In my opinion, this intervention model will help Trent because this program will help Trent and his parents to work with him and improve his emotional, social, and behavioral skills. His mom, dad, stepmother, and grandmother can all benefit from this program. This program can help improve the relationship that Trent has with his mom, dad, stepmother, and grandmother. They can build a strong bond and be more aware of Trent’s emotional and behavioral difficulties. Parents can learn different ways where they can control their anger and reactions to Trent’s difficulties with his behavioral problems in school.
Tuning in to Kids caught my attention because it seemed like a well-rounded intervention model. The program goals were directed towards the parents and child. The parents learn skills, such as emotional coaching, decreased emotional dismissal, and emotional awareness and regulation (George, 2005).
I believe that this intervention model can be successful because the sessions are two hours every week, but with so many people being a role model figure in Trent’s life, they all may not be able to come every week for two hours due to jobs, his mother being in graduate school, and variety of things going on in their life. The strengths of this intervention can improve the relationship between Trent’s parents and Trent. This intervention will help Trent in all aspect of his life- at home and in school. If the teacher and social worker continues to work on the training that he or she was learning in the training Trent’s behavioral issues will decrease. Trent’s father can learn way to discipline Trent at home with the help of his stepmother. Trent will be able to have session in school, so his parents will not have to do anything extra. They will just have to show up to the meetings at school. The downside of the intervention model is that Trent’s father will be able to come to the meetings, but his mother may not because she is in graduate school and it may take up a lot of time. The involvement of Trent’s mother and father is crucial in this situation.
Implementing Tuning in to Kids is slightly more difficult than the intervention that the social worker did in the book. In Tuning in to Kids, training is required for this intervention model. Everyone in Trent’s social aspect needs to go through training in order to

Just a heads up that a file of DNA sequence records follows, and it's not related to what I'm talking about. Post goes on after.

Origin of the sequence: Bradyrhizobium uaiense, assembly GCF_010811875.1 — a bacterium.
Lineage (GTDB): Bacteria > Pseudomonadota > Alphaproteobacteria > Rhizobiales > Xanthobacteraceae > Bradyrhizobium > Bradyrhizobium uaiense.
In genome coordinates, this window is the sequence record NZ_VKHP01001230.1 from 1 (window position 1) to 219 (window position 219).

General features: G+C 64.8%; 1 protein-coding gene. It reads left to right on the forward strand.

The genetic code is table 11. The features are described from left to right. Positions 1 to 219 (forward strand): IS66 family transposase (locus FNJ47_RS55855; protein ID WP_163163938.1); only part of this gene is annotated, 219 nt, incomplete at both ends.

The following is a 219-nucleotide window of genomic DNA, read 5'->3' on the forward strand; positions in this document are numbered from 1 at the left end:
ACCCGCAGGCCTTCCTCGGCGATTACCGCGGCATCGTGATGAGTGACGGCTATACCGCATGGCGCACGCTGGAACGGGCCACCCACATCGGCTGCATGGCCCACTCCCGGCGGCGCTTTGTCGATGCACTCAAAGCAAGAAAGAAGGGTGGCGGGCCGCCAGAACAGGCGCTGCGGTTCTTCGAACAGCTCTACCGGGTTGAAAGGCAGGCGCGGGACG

First, the teacher has to be willing to put in a lot of time to help Trent with his behavioral difficulties. The teacher will have focus on Trent slightly more than the other children in the class to solve these problems. Second, the teacher and social worker will have to come up with goals for Trent and classroom behaviors. Third, the social worker will have to talk to Trent and his mother. They will have to be on board with trying to help Trent improve his emotional and behavioral skills in the classroom and at home. Fourth, the social worker, teacher, and parents must meet with Trent during school or they will have to meet at school during operational hours to observe Trent in the classroom so that they will know how to go about helping Trent. Tuning in to Kids intervention will have to be explained to both parents. The social worker must tell them that this is a little guideline for them to help Trent.
Since this intervention model requires a two-hour long meeting, the teacher, Trent’s parents, Trent, and the social must find time that is suitable for everyone. The times can be shortened to one hour a day and another day they can meet for the other hour. Goals must be made during these meetings. These meetings can be seen as therapy sessions with the social workers. The teacher does not have to be a part of these “therapy sessions.” The social worker can meet with each person individually to see what they see improving and what can be done better. The social worker can walk by Trent’s classroom and see if his behavioral issues are improving or failing. The social worker should evaluate the intervention model and figure out what is best to be done with the parents and Trent. The social worker can evaluate why the relationships with the parents. I personally like the intervention model that the social worker did in the book.
George, L. S. (2015, January 25). The California Evidence-Based Clearinghouse for Child
Welfare Information and Resources for Child Welfare Professionals. Retrieved February
23, 2016, from http://www.cebc4cw.org/program/Tuning-in-to-Kids/detailed